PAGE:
Sleep is essential for human health. But with increasing age, many people experience a decline in sleep quality, which in turn reduces their quality of life. Scientists at the Max Planck Institute (MPI) for Biology of Ageing in Cologne have investigated the mechanisms by which ageing impairs sleep in the fruit fly. Their findings suggest that age-related sleep decline can be prevented and might even be reversible.
To uncover basic age-related sleep mechanisms, the Max Planck scientists studied the fruit fly Drosophila melanogaster, a classical model organism in ageing research. „Drosophila’s sleep has many features in common with that of humans, including the decline in quality“, says Luke Tain of the MPI for Biology of Ageing.
„Like humans, flies sleep at night and are active during the day. We can observe when and how long flies sleep. We can also determine their sleep quality by measuring how often they wake. This allows us to study the effects of specific substances or other sleep-influencing factors such as age and genetic disposition.“
Ageing researchers Athanasios Metaxakis, Luke Tain, and Sebastian Grönke, in the department of MPI Director Linda Partridge, discovered that a reduced activity in the IIS signalling pathway leads to improved sleep quality at night and higher activity levels at day. A “signalling pathway” is a biological method of transferring information, and via those pathways, the cell can respond to external conditions like the state of food supply.
„In our study, we described the role of the IIS pathway in regulating sleep and activity through the neurotransmitters octopamine and dopamine“, explains Tain. „What makes this pathway so interesting to us is the fact that it is evolutionarily conserved. This means that its components and functions are similar in diverse species from simple organisms like fruit flies to mice and even humans. Furthermore, we were able to improve sleep quality by administering therapeutic agents.”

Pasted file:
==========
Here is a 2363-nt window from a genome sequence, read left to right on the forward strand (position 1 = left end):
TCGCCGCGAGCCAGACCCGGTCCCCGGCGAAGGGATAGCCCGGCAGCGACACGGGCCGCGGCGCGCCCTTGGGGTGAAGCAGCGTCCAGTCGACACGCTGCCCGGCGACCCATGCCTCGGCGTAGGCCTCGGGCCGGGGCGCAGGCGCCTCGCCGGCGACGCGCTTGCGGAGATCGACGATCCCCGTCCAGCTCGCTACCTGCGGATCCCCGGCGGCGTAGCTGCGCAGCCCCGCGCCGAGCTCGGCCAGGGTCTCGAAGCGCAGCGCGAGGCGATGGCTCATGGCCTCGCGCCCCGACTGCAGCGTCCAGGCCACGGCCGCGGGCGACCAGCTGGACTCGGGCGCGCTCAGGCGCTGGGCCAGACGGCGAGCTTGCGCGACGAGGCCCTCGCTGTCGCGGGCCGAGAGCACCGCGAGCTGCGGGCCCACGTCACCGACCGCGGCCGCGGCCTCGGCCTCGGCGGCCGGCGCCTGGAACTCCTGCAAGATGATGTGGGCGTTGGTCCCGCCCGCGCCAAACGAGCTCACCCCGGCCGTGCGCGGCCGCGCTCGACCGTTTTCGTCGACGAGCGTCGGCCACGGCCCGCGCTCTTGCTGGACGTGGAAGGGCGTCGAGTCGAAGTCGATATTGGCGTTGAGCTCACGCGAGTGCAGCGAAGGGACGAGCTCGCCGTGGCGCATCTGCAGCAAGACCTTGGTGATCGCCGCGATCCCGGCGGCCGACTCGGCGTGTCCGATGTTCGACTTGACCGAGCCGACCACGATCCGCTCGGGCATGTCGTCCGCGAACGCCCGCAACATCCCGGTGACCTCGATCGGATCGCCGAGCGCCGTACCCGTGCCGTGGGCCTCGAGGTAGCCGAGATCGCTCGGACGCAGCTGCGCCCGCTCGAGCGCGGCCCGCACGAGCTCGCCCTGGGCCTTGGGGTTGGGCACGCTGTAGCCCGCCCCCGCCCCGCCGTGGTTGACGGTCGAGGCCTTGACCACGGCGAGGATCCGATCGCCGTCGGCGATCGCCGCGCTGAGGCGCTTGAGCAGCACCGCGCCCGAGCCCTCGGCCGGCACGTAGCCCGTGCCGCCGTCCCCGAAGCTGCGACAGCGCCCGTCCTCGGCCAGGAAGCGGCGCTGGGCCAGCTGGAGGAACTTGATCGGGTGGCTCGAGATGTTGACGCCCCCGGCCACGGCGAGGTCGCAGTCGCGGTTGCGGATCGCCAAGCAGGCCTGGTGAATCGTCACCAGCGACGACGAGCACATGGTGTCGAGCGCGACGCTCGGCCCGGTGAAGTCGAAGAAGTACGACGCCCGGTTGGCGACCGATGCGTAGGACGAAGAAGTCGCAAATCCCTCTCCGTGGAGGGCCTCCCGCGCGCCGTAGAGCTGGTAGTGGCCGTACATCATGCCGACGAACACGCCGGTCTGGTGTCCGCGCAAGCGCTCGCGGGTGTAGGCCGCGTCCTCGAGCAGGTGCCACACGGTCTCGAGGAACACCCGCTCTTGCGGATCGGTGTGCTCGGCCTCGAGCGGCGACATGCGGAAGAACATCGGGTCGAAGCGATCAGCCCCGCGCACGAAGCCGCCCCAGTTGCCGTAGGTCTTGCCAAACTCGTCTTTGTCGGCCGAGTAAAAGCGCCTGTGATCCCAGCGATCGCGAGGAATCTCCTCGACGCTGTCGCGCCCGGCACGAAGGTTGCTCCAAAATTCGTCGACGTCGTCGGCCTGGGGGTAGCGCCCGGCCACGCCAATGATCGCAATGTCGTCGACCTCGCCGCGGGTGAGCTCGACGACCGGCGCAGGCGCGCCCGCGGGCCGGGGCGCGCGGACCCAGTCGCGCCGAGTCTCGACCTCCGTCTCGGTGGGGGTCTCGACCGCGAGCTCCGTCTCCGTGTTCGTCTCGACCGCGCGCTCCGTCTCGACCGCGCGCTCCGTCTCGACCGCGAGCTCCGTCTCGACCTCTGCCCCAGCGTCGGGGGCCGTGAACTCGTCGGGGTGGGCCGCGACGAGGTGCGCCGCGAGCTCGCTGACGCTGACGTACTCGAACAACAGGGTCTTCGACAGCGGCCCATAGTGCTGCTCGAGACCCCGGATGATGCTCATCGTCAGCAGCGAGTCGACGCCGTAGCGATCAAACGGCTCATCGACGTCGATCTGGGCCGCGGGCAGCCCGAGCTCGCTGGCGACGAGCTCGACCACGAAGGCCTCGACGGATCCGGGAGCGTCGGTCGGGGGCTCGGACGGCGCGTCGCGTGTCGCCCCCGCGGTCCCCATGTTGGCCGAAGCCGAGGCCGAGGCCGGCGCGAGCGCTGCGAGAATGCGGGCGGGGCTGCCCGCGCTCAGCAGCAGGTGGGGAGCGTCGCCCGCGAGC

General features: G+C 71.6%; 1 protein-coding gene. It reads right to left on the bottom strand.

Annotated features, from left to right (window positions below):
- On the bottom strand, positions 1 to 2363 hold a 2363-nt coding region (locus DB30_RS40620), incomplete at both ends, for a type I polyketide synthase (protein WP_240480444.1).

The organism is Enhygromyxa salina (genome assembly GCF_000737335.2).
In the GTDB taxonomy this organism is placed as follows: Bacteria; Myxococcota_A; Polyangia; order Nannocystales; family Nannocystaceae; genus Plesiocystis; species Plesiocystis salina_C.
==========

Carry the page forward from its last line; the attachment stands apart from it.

Moreover, the scientists found out that day activity and night sleep are regulated by two distinct signalling pathways, night sleep being mediated through TOR and dopaminergic signalling. Surprisingly, if TOR’s activity is acutely inhibited by treatment with the therapeutic agent Rapamycin, sleep quality improves even in old flies, suggesting that age-related sleep decline is not only preventable, but also reversible.
The scientists will follow up on their findings. Luke Tain: „Given the high evolutionarily conservation of IIS and TOR function, our results implicate potential therapeutic targets to improve sleep quality in humans. This would be our longer-term goal. The next step however, is to find out whether these mechanisms also work in higher animals like mice.“
Lowered Insulin Signalling Ameliorates Age-Related Sleep Fragmentation in Drosophila. Athanasios Metaxakis, Luke S. Tain, Sebastian Grönke, Oliver Hendrich, Yvonne Hinze, Ulrike Birras, and Linda Partridge. PLOS Biology, April 1, 2014.
Sabine Dzuck | Max-Planck-Institut
Real-time imaging of lung lesions during surgery helps localize tumors and improve precision
30.07.2015 | American Association for Thoracic Surgery
Experimental MERS vaccine shows promise in animal studies
29.07.2015 | NIH/National Institute of Allergy and Infectious Diseases
Physicists from Regensburg and Marburg, Germany have succeeded in taking a slow-motion movie of speeding electrons in a solid driven by a strong light wave. In the process, they have unraveled a novel quantum phenomenon, which will be reported in the forthcoming edition of Nature.
The advent of ever faster electronics featuring clock rates up to the multiple-gigahertz range has revolutionized our day-to-day life. Researchers and...
Researchers have developed an ultrafast light-emitting device that can flip on and off 90 billion times a second and could form the basis of optical computing.
Joint BioEnergy Institute study identifies bacterial protein that is key to protecting rice against bacterial blight
A bacterial signal that when recognized by rice plants enables the plants to resist a devastating blight disease has been identified by a multi-national team...
Researchers in the Cockrell School of Engineering at The University of Texas at Austin are one step closer to delivering smart windows with a new level of energy efficiency, engineering materials that allow windows to reveal light without transferring heat and, conversely, to block light while allowing heat transmission, as described in two new research papers.
By allowing indoor occupants to more precisely control the energy and sunlight passing through a window, the new materials could significantly reduce costs for...
Argonne scientists used Mira to identify and improve a new mechanism for eliminating friction, which fed into the development of a hybrid material that exhibited superlubricity at the macroscale for the first time. Argonne Leadership Computing Facility (ALCF) researchers helped enable the groundbreaking simulations by overcoming a performance bottleneck that doubled the speed of the team's code.
While reviewing the simulation results of a promising new lubricant material, Argonne researcher Sanket Deshmukh stumbled upon a phenomenon that had never been...
23.07.2015 | Event News
10.07.2015 | Event News
25.06.2015 | Event News
30.07.2015 | Awards Funding
30.07.2015 | Life Sciences
30.07.2015 | Health and Medicine